How can institutional 2a-7 money market funds survive?

We are going to make a prediction: if new US money market fund reforms go through on variable NAVs, investor gates and capital reserves, then the 2a–7 money market fund structure that we know is dead for institutional investors.

In recent conversations and listening in to conference calls of 2a-7 fund managers, we are hearing a repeat of the same themes: BBB is the new AA; 2a-7 offers no yield; short-term repo supply is difficult to access; and there is too much cash chasing too few assets that meet the strict definitions of the 2a-7 fund structure.

We also hear more money fund managers talking with their clients about moving out of the 2a-7 legal structure to provide more flexibility. This isn’t proposing leaving 2a-7-like guidelines altogether, but allowing for example 10% of the portfolio to stretch beyond the 13 month limit or allowing a portion of assets to be in lower rated securities to garner some yield.

These conversations have led us to the conclusion that 2a-7 funds will be effectively dead for institutional investors if new reforms are put in place by the US SEC. With very low yields already, money managers suggesting alternatives, and genuinely unpleasant restrictions forecast for the future, there is no real reason why a corporate treasurer, pension plan or anyone else with a choice would keep their investments in a 2a-7 fund.

In securities lending with cash collateral, we think that a newly reformed 2a-7 structures will be pretty much untenable. Investors will not care to have gates on their withdrawals if they want to liquidate a securities lending portfolio on short notice. Variable NAV funds will cause some consternation but may be doable, especially if the US President’s Working Group on Financial Markets recommendation from 2010 is adopted that variable NAV funds can have $1 accounting. Yes, this is an oxymoron, but it is also a legal workaround. But given the trend towards separately managed accounts, we see no argument for why a beneficial owner would want the restrictions of a legal 2a-7 fund when it could move into a separate account that follows mostly 2a-7 rules without the bigger obstacles.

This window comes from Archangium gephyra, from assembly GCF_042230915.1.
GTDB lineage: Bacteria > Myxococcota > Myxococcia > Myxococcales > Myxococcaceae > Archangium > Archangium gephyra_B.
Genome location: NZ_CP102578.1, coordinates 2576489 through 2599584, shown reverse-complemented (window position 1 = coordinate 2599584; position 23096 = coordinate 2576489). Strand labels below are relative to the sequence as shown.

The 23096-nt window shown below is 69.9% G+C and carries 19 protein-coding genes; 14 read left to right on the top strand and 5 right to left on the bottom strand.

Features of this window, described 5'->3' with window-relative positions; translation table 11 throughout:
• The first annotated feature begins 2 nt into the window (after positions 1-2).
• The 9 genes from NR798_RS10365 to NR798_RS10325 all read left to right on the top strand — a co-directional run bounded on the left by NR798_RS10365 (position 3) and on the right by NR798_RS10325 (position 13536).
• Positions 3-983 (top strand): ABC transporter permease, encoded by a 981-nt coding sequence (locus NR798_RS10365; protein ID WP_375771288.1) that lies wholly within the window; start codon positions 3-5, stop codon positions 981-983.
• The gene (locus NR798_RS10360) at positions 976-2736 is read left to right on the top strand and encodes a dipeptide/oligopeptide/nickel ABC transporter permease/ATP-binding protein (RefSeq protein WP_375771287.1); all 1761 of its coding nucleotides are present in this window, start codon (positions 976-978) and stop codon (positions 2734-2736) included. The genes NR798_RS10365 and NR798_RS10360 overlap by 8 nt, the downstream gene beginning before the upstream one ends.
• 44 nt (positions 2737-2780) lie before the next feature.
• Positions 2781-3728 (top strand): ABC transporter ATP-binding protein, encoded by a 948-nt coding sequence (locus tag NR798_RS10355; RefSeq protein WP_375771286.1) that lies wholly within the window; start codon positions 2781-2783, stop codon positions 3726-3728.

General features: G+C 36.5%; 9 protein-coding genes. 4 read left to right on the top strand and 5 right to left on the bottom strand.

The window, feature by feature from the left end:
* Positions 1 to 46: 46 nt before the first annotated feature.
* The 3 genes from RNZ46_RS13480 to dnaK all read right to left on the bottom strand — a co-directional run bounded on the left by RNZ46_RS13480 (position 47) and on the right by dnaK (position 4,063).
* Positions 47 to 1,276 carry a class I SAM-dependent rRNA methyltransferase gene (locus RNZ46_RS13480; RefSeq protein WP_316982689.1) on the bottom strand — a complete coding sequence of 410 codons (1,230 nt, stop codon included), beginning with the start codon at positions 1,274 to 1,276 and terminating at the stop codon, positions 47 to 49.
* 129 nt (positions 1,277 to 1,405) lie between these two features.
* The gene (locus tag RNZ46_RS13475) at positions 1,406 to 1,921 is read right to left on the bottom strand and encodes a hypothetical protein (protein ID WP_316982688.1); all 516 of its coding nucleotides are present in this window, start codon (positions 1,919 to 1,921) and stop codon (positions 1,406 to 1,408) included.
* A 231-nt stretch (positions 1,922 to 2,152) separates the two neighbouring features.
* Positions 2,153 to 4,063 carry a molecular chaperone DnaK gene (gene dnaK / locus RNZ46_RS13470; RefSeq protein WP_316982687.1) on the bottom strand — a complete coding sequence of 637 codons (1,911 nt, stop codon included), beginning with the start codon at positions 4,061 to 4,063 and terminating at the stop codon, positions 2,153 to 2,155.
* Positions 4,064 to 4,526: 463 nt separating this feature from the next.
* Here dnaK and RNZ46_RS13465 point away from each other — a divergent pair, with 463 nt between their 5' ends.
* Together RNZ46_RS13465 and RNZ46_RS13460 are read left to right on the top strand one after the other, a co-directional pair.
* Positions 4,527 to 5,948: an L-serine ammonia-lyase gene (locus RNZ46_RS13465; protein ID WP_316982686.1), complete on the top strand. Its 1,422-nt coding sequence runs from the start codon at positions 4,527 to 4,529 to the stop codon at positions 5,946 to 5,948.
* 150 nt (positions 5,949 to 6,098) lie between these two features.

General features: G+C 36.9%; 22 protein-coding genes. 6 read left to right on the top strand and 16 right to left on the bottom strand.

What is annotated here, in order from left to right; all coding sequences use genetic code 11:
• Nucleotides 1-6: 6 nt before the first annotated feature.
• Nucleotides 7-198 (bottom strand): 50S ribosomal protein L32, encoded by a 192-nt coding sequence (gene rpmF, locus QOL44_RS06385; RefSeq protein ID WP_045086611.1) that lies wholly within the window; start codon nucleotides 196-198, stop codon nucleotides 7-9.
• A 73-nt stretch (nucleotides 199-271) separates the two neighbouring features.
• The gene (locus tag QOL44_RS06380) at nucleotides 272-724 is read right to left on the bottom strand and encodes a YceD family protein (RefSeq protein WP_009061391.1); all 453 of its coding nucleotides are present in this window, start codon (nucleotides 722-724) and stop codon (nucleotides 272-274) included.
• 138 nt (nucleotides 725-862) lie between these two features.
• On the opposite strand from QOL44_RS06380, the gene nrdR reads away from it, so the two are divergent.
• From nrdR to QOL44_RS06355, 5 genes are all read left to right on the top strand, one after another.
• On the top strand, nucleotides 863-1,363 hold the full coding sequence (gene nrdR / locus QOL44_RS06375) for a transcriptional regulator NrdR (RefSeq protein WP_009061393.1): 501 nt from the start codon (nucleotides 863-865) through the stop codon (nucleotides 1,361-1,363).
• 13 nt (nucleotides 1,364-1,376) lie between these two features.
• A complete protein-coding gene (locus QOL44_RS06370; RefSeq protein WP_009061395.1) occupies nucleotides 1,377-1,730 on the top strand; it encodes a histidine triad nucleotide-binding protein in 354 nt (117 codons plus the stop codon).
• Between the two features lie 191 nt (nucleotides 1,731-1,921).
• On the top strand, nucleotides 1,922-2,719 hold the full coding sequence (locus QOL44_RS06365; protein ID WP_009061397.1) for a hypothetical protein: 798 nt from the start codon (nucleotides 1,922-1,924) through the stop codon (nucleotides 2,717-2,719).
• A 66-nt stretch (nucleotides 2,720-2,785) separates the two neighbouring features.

As to whether a demise of the 2a-7 structure for institutions is a good or bad idea, we can see it both ways. However, there doesn’t appear to be a middle ground option on the table. Regulators want to reduce any potential for systematic risk, but in doing so they are pushing money out of the regulated system into separately managed accounts that will take on the same types of investments. Regulators could hypothetically force all investors to use 2a-7 funds thereby constraining the market further (and this has been discussed for securities lending cash collateral), but that would be an extreme step. We don’t see it happening quite yet.

For our part, we won’t miss 2a-7 funds. We think that the last round of US money market reforms reduced yields, opportunities and investment choices sufficiently that their reputations have suffered along with their returns. Separately managed accounts with 2a-7-like guidelines offer the right degrees of flexibility and, where risk-managed appropriately, a better opportunity for some yield.

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